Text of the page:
LANGUAGE AMONG NATIVE AMERICANS. Because Moroni's time represents a near midpoint between Lehi and the present, a consideration of the near end of the continuum could be helpful. The vague picture presented by statements in the text might be brought into focus by examining American Indian languages. The time depth from Latin to modern Romance languages is only slightly less than that from Lehi to the present. Similarities among Romance languages are plentiful and obvious. Though some professionals have alluded to similarities, no study has yet convinced scholars of Near Eastern links with any pre-Columbian American language.
One study, however, holds promise for demonstrating links to the Uto-Aztecan language family (Stubbs, 1988). Though other language groups offer suggestive leads, Uto-Aztecan yields more than seven hundred similarities to Hebrew, in phonological, morphological, and semantic patterns consistent with modern linguistic methods. While a handful of Egyptian words are identifiable, they are minimal compared to their Hebrew correspondents.
HEBRAISMS IN THE BOOK OF MORMON. Many typical Hebrew language patterns have been identified in the Book of Mormon, though several are also characteristic of other Near Eastern languages. For example, the cognate accusative, literarily redundant in English, is used in Hebrew for emphasis: "They feared a fear" (Ps. 14:5,Hebrew text). Similar structures appear in the Book of Mormon: "to fear exceedingly, with fear" (Alma 18:5), another possible translation of the same cognate accusative (cf. 1 Ne. 3:2;8:2; Enos 1:13).
Hebrew employs prepositional phrases as adverbs more often than individual adverbs, a feature typical of Book of Mormon language: "in haste" (3 Ne. 21:29) instead of "hastily" and "with gladness" (2 Ne. 28:28) instead of "gladly."
Tvedtnes has noted a possible example of Hebrew agreement: "This people is a free people" (Alma 30:24; emphasis added). In English, "people" is usually considered grammatically plural, but in Hebrew it is often singular. While this phrase in Alma may have been verbless, it may also have contained the third-person singular pronoun /hu/ placed between the two noun phrases or at the end as a anaphoric demonstrative functioning as a copula verb. Uto-Aztecan indian languages also have the word /hu/, which is a third-person singular pronoun in some languages but a "be" verb in others.
Possession in English is shown in two constructs-"the man's house" and "the house of the man"-but only the latter construct is employed in Hebrew. The lack of apostrophe possession in the Book of Mormon is consistene with a translation from the Gebrew construct. Further, the "of" construct is common for adjectival relationships in Hebrew. Correspondingly, the Book of Mormon consistently employs phrases such as "plates of brass" (1 Ne. 3:12) instead of "brass plates" and "walls of stone" (Alma 48:8) rather than "stone walls."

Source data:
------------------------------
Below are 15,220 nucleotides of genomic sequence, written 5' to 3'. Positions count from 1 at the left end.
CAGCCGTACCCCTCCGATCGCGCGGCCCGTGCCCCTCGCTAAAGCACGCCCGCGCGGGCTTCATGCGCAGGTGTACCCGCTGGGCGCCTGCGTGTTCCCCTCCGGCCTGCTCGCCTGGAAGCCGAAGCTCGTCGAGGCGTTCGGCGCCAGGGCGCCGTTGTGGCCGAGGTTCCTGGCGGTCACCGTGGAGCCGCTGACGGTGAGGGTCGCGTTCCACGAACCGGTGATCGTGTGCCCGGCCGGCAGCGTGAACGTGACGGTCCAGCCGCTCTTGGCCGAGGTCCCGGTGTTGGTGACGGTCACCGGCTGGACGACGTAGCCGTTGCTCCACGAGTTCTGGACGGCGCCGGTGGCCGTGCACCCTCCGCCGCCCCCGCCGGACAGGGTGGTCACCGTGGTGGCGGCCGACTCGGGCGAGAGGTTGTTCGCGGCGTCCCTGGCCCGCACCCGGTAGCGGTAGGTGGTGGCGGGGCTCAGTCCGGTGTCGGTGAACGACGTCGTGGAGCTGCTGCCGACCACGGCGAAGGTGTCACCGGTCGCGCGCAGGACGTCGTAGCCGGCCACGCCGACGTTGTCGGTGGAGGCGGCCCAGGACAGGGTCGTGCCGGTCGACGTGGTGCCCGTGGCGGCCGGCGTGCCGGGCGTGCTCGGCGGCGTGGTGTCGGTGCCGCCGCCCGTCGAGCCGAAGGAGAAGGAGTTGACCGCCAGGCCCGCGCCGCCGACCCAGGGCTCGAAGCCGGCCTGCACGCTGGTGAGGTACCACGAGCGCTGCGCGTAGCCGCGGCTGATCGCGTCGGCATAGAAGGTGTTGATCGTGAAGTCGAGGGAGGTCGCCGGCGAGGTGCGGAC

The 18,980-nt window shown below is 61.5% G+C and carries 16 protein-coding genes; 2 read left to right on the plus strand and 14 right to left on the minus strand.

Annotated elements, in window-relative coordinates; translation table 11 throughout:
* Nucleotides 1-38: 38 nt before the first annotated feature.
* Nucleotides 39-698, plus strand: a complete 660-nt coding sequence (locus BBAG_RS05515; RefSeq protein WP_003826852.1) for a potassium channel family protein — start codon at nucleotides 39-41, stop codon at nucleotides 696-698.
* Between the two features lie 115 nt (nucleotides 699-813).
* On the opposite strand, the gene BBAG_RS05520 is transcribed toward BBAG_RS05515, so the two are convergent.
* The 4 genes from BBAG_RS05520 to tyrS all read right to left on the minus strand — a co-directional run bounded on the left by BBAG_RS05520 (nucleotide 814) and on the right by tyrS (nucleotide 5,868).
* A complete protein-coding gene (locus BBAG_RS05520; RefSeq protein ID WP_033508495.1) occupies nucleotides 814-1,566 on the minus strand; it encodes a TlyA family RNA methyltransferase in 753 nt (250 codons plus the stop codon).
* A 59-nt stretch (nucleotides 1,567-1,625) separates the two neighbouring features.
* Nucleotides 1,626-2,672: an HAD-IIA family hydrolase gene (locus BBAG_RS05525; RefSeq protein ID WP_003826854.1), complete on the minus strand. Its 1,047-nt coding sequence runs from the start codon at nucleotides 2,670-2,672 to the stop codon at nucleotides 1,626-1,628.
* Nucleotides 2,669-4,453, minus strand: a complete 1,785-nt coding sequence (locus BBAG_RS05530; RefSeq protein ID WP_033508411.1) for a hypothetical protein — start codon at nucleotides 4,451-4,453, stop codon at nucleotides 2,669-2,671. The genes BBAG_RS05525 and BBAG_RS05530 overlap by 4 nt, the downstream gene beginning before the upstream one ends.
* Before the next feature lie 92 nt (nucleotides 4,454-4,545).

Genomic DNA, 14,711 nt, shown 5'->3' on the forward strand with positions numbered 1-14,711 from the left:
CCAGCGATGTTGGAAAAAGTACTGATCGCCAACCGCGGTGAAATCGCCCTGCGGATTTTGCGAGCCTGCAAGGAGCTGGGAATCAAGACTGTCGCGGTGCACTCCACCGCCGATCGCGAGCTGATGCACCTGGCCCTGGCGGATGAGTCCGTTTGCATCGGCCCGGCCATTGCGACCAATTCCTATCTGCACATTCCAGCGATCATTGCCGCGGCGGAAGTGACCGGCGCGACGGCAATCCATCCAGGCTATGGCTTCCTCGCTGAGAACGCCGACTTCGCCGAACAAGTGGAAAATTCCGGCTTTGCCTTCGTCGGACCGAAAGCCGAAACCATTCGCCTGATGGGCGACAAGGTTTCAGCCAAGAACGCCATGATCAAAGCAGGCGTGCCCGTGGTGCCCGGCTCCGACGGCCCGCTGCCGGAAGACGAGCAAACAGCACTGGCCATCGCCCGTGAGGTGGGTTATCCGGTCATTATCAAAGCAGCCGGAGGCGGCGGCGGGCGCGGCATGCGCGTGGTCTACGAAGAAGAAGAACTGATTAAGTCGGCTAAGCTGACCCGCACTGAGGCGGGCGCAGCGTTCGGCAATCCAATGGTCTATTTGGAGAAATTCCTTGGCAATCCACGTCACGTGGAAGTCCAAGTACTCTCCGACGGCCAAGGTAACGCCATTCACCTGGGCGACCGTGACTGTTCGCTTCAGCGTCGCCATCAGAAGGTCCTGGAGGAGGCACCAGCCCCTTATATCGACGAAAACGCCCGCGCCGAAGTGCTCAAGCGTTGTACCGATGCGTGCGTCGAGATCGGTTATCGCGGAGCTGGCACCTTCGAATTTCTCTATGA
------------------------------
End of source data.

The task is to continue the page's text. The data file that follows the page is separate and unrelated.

Sentence structures and clause-combining mechanisms in Hebrew differ from those in English. Long strings of subordinate clauses and verbal expressions, such as those in Helaman 1:16-17 andMosiah 2:20-21 and 7:21-22, are acceptable in Hebrew, though unorthodox and discouraged in English: "Ye all are witnesses that Zeniff, who was made king, he being over-zealous, therefore being deceived by king Laman, who having entered into a treaty, and having yielded up [various cities], and the land round about-and all this he did, for the sole purpose of abringing this people into bondage" (Mosiah 7:21-22).
Frequent phrases such as "from before" and "by the hand of" represent rather literal translations from Hebrew. for example, "he fled from before them" (Mosiah 17:4), instead of the more typically English "he fled from them," portrays the common Hebrew compound preposition/millifne/.
While many words and names found in the Book of Mormon have exact equivalents in the Hebrew Bible, certain others exhibit Semitic characteristics, though their spelling does not always match known Hebrew forms. For example, "Rabbanah" as "great king" (Alma 18:13) may have affinities with the Hebrew root /rbb/, meaning "to be great or many." "Rameumptom" (Alma 31:21), meaning "holy stand," contains consonantal patterns suggesting the stems /rmm/ramah/, "to be high," and /tmm/tam/tom/, "to be complete, perfect, holy." The /p/ between the /m/ and /t/ is a linguistically natural outgrowth of a bilabial /m/ in coluster with a stop /t/, such as the /p/ in /assumption/ from /assume + tion/, and the /b/ in Spanish /hombre/ from Latin /homere/.
Claims that Joseph Smith composed the Book of Mormon by merely imitating King James English, using biblical names and inventing others, typically exhibit insensitivities about its linguistic character. Names such as "Alma" have been thought peculiar inventions. However, the discovery of the name "Alma" in a Jewish text (second century A.D.), the seven hundred observed similarities between Hebrew and Uto-Aztecan, literary patterns such as chiasmus, and numerous other features noted in studies since 1830 combine to make the fabrication of the book an overwhelming challenge for anyone in Joseph Smith's day. [See also Book of Mormon Authorship; Book of Mormon Literature; Book of Mormon Names; Book of Mormon Near Eastern Background; Book of Mormon Translation By Joseph Smith.]
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Nibley, Hugh. Lehi in the Desert and the World of the Jaredites. CWHN 5.
Nibley, Hugh. An Approach to the Book of Mormon. CWHN 6.
Sperry, Sidney B. "The Book of Mormon as Translation English." IE 38 (Mar. 1935): 141,187-88.
Sperry, Sidney B. "Hebrew Idioms in the Book of Mormon." IE 57 (Oct. 1954): 703, 728-29.
Sperry, Sidney B. Book of Mormon Compendium. Salt Lake City, 1968. Stubbs, Brian D. "A Creolized Base in Uto-Aztecan." F.A.R.M.S. Paper. Provo, Utah, 1988.
Tvedtnes, John A. "Hebraisms in the Book of Mormon: A Preliminary Survey." BYU Studies 11 (Autumn 1970): 50-60.
BRIAN D. STUBBS